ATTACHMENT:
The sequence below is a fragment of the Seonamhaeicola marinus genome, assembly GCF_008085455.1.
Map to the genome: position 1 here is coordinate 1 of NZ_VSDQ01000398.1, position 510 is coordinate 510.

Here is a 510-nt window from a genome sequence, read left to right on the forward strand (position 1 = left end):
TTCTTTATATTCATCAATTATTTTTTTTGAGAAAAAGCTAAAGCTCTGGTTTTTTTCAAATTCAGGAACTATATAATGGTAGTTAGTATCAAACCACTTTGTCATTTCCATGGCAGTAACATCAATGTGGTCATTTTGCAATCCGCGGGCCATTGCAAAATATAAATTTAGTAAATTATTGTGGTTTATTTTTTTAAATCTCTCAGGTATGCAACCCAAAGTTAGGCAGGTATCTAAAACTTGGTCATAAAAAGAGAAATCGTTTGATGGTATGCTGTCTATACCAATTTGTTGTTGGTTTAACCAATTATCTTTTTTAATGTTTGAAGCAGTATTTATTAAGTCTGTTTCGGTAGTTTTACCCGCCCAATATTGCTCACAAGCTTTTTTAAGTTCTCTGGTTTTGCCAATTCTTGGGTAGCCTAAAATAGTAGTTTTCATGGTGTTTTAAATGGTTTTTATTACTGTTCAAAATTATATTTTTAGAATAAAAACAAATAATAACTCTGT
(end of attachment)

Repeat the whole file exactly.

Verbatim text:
The sequence below is a fragment of the Seonamhaeicola marinus genome, assembly GCF_008085455.1.
Map to the genome: position 1 here is coordinate 1 of NZ_VSDQ01000398.1, position 510 is coordinate 510.

Here is a 510-nt window from a genome sequence, read left to right on the forward strand (position 1 = left end):
TTCTTTATATTCATCAATTATTTTTTTTGAGAAAAAGCTAAAGCTCTGGTTTTTTTCAAATTCAGGAACTATATAATGGTAGTTAGTATCAAACCACTTTGTCATTTCCATGGCAGTAACATCAATGTGGTCATTTTGCAATCCGCGGGCCATTGCAAAATATAAATTTAGTAAATTATTGTGGTTTATTTTTTTAAATCTCTCAGGTATGCAACCCAAAGTTAGGCAGGTATCTAAAACTTGGTCATAAAAAGAGAAATCGTTTGATGGTATGCTGTCTATACCAATTTGTTGTTGGTTTAACCAATTATCTTTTTTAATGTTTGAAGCAGTATTTATTAAGTCTGTTTCGGTAGTTTTACCCGCCCAATATTGCTCACAAGCTTTTTTAAGTTCTCTGGTTTTGCCAATTCTTGGGTAGCCTAAAATAGTAGTTTTCATGGTGTTTTAAATGGTTTTTATTACTGTTCAAAATTATATTTTTAGAATAAAAACAAATAATAACTCTGT